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Mary Visits Elizabeth

39 In those days Mary set out and went with haste to a Judean town in the hill country,


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39. And Mary arising This departure mentioned by Luke proves that Mary’s faith was not of a transitory nature: for the promise of God does not fade away with the presence of the angel, but is impressed upon her mind. The haste indicates a sincere and strong affection. We may infer from it that the Virgin disregarded every thing else and formed a just estimate of this grace of God. But it may be inquired, what was her object in undertaking this journey? It certainly was not made for the mere purpose of inquiry: for she cherished in her heart by faith the Son of God as already conceived in her womb. Nor do I agree with those who think that she came for the purpose of congratulating Elisabeth.4141     “Gratulandi causa;” — “pour faire caresse a sa cousine.” I think it more probable that her object was, partly to increase and strengthen her faith, and partly to celebrate the grace of God which both had received.4242     “Illustrandae ultro citroque gratiae Dei;” — “de celebrer et magnifier la grace de Dieu faite a l'une et a l'autre.”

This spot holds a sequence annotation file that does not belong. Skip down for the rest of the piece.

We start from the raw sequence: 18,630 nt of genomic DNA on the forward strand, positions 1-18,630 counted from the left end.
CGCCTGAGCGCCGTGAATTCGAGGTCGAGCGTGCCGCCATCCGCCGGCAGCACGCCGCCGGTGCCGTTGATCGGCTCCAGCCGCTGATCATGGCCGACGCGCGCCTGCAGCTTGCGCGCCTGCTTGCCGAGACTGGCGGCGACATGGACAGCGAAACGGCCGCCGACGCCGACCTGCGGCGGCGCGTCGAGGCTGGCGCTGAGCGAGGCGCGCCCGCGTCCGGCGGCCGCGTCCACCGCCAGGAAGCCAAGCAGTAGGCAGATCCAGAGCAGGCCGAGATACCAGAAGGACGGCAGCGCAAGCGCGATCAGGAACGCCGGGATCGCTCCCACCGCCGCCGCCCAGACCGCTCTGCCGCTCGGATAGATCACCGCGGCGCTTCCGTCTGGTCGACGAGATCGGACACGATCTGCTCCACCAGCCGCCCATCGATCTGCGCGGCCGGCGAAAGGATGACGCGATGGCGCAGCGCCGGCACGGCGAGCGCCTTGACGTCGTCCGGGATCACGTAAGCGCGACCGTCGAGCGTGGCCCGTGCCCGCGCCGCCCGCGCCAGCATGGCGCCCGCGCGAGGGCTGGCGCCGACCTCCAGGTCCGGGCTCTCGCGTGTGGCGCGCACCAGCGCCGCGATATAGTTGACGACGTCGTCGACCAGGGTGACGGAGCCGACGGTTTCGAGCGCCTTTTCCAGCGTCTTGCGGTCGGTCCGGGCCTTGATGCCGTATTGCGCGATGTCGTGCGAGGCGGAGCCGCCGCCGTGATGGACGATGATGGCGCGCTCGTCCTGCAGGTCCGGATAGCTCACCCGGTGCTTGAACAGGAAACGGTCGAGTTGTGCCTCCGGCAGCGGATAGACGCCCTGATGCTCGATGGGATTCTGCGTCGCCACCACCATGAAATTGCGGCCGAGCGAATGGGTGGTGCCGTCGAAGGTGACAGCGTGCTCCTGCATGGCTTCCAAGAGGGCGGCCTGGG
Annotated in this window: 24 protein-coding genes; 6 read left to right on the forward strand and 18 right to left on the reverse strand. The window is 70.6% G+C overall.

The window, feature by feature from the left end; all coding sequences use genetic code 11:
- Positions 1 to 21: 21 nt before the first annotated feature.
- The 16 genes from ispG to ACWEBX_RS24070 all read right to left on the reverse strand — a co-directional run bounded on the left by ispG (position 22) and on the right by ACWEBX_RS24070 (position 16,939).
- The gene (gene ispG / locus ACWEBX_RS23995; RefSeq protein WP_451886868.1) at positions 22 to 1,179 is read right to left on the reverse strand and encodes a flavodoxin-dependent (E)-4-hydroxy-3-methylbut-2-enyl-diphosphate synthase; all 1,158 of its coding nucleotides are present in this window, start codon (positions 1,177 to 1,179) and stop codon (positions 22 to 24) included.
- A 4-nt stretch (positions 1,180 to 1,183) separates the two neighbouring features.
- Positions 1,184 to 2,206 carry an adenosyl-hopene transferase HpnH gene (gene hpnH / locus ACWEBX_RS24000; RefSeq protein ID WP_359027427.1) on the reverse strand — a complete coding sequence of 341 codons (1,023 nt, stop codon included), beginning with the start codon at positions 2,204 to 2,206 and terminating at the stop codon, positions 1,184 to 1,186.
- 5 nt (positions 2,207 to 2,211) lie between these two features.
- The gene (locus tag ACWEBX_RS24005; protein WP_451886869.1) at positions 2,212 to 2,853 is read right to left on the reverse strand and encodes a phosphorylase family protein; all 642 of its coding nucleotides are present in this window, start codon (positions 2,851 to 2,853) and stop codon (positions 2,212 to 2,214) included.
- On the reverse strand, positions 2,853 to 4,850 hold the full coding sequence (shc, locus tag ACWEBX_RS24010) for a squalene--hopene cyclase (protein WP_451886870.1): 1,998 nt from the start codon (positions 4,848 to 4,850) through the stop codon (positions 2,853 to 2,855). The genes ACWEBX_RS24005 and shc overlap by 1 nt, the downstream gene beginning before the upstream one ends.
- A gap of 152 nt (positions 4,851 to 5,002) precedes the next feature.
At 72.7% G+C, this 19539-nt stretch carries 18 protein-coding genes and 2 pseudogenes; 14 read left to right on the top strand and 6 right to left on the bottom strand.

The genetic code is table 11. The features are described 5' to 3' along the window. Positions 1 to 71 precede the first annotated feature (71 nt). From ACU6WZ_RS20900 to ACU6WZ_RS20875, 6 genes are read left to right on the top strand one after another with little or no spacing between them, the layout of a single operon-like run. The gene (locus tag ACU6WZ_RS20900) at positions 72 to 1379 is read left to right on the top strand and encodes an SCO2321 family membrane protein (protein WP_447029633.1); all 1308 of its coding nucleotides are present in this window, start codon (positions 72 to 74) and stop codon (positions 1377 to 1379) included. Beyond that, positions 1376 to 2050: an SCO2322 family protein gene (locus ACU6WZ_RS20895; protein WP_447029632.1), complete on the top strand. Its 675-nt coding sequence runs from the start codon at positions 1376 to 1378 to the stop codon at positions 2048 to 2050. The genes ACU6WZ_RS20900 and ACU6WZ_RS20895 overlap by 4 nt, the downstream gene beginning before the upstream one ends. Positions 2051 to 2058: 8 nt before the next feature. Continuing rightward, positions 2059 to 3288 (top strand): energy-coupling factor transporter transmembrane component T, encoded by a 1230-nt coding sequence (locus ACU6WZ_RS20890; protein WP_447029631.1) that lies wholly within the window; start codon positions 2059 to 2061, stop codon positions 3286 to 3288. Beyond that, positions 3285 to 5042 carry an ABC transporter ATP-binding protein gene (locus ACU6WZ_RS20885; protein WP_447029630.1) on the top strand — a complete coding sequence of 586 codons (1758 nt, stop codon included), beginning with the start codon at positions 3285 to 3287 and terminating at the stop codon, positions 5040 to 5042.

There is no absurdity in supposing, that she sought to confirm her faith by a view of the miracle, which had been adduced to her with no small effect by the angel. For, though believers are satisfied with the bare word of God, yet they do not disregard any of his works which they find to be conducive to strengthen their faith. Mary was particularly bound to receive the assistance which had been offered, unless she chose to reject what the Lord had freely given to her. Besides, the mutual interview might arouse both Elisabeth and herself to higher gratitude, as is evident from what follows. The power of God became more remarkable and striking by taking in at one view both favors, the very comparison of which gave no small additional luster. Luke does not name the city in which Zacharias dwelt, but only mentions that it belonged to the tribe of Judah, and that it was situated in a hilly district. Hence we infer that it was farther distant than Jerusalem was from the town of Nazareth.




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